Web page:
29 October 2018   Leave a comment

Jair Bolsonaro won the Presidential election in Brazil with 55% of the vote on a platform of “Brazil before everything, and God above all.”  Simon Jenkins, writing an opinion piece for The Guardian, assesses the significance of his election:

“Brazil has been one of the world’s most exciting emergent nations, yet its evolution over 30 years from dictatorship to hesitant democracy seems to have stalled. Bolsonaro has exploited the oldest politics, that of self-interest, and also the newest, that of anger, polarisation and fear. Voters have stomached his distaste for gay people, feminism, rainforests and the rule of law, to rid themselves of a corrupt leftwing regime unable to contain street violence. A famously tolerant nation has opted for military and economic discipline.

“In any country, the apparent breakdown of social order will drive voters to extremism. This message has proved popular around the world, from Rodrigo Duterte of the Philippines, Andrés Manuel López Obrador of Mexico, Viktor Orbán of Hungary, Recep Tayyip Erdoğan of Turkey, even America’s Donald Trump. Liberal values, however defined, will not survive when their defenders cannot transmit their virtues to voters.”

The South China Morning Post ran an article reviewing the likely policy changes under Bolsonaro.  We will have to see how Brazil changes under his leadership.


Jair Bolsonaro


German Chancellor Angela Merkel has announced that she will step down as the leader of the Christian Democratic Union (CDU) but not as Chancellor of Germany until 2021.  She will thus serve essentially as a lame duck for the immediate future.  The decision comes after two successive regional election setbacks for the party, indicating that German citizens, as well as members of her party, have reservations about her immigration policies.   Merkel has led Germany for the last 13 years and her role in European politics has been as a strong defender of liberal values.  With populist/right-wing parties gaining strength in a number of European states, it is probably safe to say that Europe is facing a very serious challenge to the vision of cooperation it has been pursuing for many years.  With Great Britain contemplating Brexit and Italy’s government dominated by euro skeptic parties, France’s leader, Emmanuel Macron, is the last leader of a dominant economy still supporting the EU.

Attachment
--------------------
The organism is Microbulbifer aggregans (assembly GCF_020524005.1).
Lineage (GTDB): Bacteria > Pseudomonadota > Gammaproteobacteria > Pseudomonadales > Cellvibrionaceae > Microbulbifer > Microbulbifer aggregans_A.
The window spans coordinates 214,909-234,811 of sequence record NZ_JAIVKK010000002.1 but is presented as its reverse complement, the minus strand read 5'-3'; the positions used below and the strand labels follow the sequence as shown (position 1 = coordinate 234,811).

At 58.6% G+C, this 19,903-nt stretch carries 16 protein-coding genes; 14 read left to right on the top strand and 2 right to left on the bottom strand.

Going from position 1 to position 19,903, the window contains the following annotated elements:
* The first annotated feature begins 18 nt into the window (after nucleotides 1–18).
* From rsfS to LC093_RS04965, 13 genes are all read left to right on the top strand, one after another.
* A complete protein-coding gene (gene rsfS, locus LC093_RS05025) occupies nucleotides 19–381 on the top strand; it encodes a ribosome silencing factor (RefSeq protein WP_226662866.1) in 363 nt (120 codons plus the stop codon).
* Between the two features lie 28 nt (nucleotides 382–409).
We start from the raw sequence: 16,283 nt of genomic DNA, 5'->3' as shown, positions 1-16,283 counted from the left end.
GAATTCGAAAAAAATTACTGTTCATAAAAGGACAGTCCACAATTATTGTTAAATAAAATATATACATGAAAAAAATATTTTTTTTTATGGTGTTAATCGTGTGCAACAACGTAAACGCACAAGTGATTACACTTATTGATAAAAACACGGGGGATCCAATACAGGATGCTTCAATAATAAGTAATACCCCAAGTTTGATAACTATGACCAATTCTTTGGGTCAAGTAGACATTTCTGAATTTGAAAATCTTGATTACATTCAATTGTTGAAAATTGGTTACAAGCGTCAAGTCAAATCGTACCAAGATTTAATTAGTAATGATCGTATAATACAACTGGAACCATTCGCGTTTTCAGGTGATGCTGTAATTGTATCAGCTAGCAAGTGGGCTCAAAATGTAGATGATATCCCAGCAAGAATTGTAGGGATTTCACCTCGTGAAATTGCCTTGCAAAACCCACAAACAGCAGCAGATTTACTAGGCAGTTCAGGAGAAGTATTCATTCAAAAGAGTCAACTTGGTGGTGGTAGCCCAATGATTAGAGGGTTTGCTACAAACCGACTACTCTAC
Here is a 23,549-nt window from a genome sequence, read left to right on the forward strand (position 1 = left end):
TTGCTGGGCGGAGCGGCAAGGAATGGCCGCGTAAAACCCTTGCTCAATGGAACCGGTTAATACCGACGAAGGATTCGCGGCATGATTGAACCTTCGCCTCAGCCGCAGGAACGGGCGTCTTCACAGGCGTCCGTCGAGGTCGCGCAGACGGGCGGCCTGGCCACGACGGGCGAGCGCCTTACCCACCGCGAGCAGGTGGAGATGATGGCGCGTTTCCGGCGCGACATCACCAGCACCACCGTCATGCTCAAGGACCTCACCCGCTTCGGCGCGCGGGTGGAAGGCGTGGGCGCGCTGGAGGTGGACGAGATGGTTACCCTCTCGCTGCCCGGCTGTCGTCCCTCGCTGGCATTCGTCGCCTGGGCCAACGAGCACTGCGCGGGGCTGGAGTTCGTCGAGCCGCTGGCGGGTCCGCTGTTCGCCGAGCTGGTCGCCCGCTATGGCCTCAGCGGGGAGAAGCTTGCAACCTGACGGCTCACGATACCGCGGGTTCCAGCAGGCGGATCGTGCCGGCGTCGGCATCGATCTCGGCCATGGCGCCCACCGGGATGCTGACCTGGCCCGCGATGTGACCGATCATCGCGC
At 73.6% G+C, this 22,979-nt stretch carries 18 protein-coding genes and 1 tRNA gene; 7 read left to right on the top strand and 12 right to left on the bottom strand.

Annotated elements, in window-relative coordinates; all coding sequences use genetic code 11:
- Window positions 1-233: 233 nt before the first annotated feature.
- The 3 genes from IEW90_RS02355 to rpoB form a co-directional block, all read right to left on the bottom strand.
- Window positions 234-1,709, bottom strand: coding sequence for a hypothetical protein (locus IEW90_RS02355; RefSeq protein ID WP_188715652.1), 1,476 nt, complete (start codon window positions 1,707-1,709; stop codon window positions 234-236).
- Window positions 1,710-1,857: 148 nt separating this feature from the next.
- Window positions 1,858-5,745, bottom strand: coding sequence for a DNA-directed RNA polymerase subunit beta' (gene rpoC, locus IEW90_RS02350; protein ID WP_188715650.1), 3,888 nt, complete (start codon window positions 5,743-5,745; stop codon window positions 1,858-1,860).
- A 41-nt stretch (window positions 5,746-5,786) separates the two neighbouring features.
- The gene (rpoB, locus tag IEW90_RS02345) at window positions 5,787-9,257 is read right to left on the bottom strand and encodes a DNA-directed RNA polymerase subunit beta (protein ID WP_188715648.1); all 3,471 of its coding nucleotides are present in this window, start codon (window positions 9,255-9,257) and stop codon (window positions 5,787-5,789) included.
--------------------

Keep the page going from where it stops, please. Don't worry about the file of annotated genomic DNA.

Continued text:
The Jerusalem Post is reporting that Israel and Saudi Arabia have concluded a $250 million deal involving some of Israel’s most sophisticated intelligence systems.   
   The deal is remarkable since Israel and Saudi Arabia do not have diplomatic relations and the report indicates that it was brokered by a European state with inputs from the US and Great Britain.   Neither state wishes the information to be public which will make the training of Saudis by Israeli technicians very difficult.  But it is clear that “the enemy of my enemy is my friend” since both states regard Iran as their central enemy. 

Posted October 29, 2018 by vferraro1971 in World Politics

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